Many Taiwanese families travel due to the long break. Some travel to the warmer southern cities of Tainan, Kenting and Kaohsiung to visit family and enjoy traditional food. One student will take a bike ride in the mountains of Pingtung, and another looks forward to the beautiful scenery of Yilan. But not all families stay on the island for the holiday. Many travel to other countries nearby, like Thailand, Korea, Myanmar and Guam. A popular destination is Japan, where families can have a fun, snowy holiday. Some students will even travel as far as Israel and America.

Yilan is one of the most popular travel spots on the island of Taiwan.

Yilan is one of the most popular travel spots on the island of Taiwan.


Aerial view of Taiwan at night.

Aerial view of Taiwan at night.



A reunion dinner brings Taiwanese families together for the holiday. Many families eat hot pot: fresh vegetables and meat cooked in a delicious broth. Other families enjoy fish and rice cakes, which are considered lucky for the new year. Dumplings are often eaten just after midnight. One student will partake in the custom of wrapping a coin inside a dumpling. As the family eats the dumplings, whoever finds the coin inside is said to be the luckiest for the new year.

Mmmm... dumplings...

Mmmm… dumplings…


Religious Ceremonies

Some families take part in religious ceremonies during the Chinese New Year. They visit temples to offer food and to burn sticks of incense and paper money in order to honor their ancestors and bring good fortune in the new year. Some people sweep tombs, which involves cleaning the graves of family members.



While Taiwanese families celebrate with rich customs and traditions, many students most enjoy the modern comforts during the Chinese New Year break. Playing video and computer games, shopping with friends, and watching movies and sports are some of the students’ favorite activities. The Taiwanese are a hard-working people even from a young age, so many students just look forward to relaxing and having a break from school.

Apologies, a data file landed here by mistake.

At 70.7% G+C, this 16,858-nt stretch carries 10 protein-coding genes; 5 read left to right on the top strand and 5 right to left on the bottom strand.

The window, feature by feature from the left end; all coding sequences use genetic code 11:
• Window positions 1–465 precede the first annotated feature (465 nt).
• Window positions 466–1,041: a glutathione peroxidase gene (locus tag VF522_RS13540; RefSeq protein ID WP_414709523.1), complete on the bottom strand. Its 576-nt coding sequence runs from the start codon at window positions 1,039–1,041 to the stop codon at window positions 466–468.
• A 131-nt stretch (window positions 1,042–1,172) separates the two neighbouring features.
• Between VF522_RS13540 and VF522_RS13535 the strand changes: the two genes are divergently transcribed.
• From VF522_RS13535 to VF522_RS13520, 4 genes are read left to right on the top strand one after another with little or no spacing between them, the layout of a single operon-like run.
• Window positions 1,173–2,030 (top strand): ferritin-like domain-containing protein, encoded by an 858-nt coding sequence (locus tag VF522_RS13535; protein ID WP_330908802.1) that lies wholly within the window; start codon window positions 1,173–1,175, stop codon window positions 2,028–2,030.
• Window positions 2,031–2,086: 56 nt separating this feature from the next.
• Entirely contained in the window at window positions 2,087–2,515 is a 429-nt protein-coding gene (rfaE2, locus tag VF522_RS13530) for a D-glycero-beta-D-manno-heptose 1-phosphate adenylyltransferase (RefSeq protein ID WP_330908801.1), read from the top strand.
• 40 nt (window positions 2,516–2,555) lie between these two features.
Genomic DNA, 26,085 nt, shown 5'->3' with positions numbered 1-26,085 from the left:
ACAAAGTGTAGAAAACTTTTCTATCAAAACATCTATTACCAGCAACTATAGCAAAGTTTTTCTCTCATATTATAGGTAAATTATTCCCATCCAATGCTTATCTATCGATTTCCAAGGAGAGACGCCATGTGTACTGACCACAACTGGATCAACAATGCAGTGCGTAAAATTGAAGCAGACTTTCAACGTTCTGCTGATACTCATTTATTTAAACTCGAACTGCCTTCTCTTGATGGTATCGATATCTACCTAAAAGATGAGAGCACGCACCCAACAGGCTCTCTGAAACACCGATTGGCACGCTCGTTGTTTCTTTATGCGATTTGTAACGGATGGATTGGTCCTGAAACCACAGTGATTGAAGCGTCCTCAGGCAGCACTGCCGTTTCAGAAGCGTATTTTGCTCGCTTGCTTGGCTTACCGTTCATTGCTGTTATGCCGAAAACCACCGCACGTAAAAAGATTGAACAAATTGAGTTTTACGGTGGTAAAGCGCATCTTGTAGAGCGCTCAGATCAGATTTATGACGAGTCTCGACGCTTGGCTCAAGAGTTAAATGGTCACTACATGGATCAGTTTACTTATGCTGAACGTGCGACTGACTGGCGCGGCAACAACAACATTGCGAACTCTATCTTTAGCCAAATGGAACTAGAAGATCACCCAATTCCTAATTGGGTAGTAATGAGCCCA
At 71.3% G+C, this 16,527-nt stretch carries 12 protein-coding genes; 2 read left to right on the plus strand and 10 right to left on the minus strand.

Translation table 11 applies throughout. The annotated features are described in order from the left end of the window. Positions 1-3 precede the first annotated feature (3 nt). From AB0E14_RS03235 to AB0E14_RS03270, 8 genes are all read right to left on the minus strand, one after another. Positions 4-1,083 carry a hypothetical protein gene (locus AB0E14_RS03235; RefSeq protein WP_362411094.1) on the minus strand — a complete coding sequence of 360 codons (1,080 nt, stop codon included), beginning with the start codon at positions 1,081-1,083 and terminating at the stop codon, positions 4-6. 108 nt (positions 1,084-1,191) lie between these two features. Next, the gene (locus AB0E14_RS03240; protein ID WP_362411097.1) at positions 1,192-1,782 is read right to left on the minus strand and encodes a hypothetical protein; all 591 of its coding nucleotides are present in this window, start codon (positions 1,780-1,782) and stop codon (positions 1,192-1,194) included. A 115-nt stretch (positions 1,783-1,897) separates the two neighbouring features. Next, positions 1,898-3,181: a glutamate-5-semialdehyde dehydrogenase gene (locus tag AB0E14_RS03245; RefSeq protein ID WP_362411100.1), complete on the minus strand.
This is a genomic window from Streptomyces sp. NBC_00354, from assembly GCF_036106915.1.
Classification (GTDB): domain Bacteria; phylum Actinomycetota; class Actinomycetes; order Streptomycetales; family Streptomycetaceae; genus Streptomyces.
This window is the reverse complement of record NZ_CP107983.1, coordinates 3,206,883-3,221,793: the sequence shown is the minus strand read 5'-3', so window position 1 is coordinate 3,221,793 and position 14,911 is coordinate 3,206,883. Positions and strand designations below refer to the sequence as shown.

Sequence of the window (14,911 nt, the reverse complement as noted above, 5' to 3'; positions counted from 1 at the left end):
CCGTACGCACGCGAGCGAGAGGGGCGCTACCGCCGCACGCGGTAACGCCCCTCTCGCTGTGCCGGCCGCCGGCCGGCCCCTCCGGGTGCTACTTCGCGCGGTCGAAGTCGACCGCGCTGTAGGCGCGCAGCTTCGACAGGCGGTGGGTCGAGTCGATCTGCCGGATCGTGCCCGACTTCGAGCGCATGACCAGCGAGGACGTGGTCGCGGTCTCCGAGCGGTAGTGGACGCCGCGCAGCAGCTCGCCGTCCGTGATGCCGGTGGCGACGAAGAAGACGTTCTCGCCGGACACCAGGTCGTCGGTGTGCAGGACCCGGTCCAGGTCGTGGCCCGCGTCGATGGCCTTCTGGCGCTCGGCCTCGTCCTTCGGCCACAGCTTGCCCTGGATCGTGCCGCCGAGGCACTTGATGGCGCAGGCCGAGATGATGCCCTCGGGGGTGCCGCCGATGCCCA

Bao An Temple in Taiwan.

Bao An Temple in Taiwan.

5 Ways to Celebrate Christmas in Taiwan

At BGL we find that celebrating holidays is a great, authentic way to teach culture. Here are five ways we’ve been able to communicate our love for the holiday season with our students in Taiwan.

1. Talk to Holiday Shoppers on a 4G Field Trip to an American Mall

Our Field Trips Live are one of the most popular elements of our program. It’s always fun to see two cultures merge, especially so during the holidays. Here are some images from this year’s trip to Glendale, CA’s Americana:


Students watch a holiday-themed trolly drive by at the Americana mall in Glendale, CA.


A friendly family answers questions from our students, and asks some of their own. The mom is a high school art teacher and thought our field trip was super cool!


A man with a Santa hat pauses from his holiday shopping to ask our students how many of them celebrate Christmas with their families at home.


Teacher Seth shows the students their reflection in his iPhone.

2. Read our Adaptation of A Christmas Carol

We adapt many classic novels so that we can challenge our Taiwanese students with sophisticated concepts while making sure that the texts are at an accessible language level. Our sixth grade classes read the classic Dickens tale each year, and this year we added a song and music video to reinforce the story’s main concepts of reflection and redemption:

3. Have a Teacher Holiday Party

Teaching abroad can be tough during the holidays. Getting together with other expats – and locals – to celebrate can make it all seem just a little closer to home. Teachers Audrey and Sarah did just that: image (6)

4. Listen to BGL’s Family Christmas Song

And, of course, our original Christmas song is a perennial favorite:

5. Celebrate on Campus

Tsai Hsing School’s birthday is 12/25, so in December the campus is filled with Christmas decorations, costumes and pageants. Here are some charming shots of our 4th grade bilingual class and some of our American teachers feeling the Christmas spirit:










Merry Christmas, everyone!


Celebrating Holidays While Teaching Abroad

Holidays can be a difficult time to be away from home while teaching abroad.  But, just as holidays are a special time of year that bring family and friends together, it’s a great opportunity to share your culture with your students and create lasting bonds in your classroom. The following report about celebrating holidays while teaching abroad is from BGL‘s Teacher Jackie and Teacher Becky.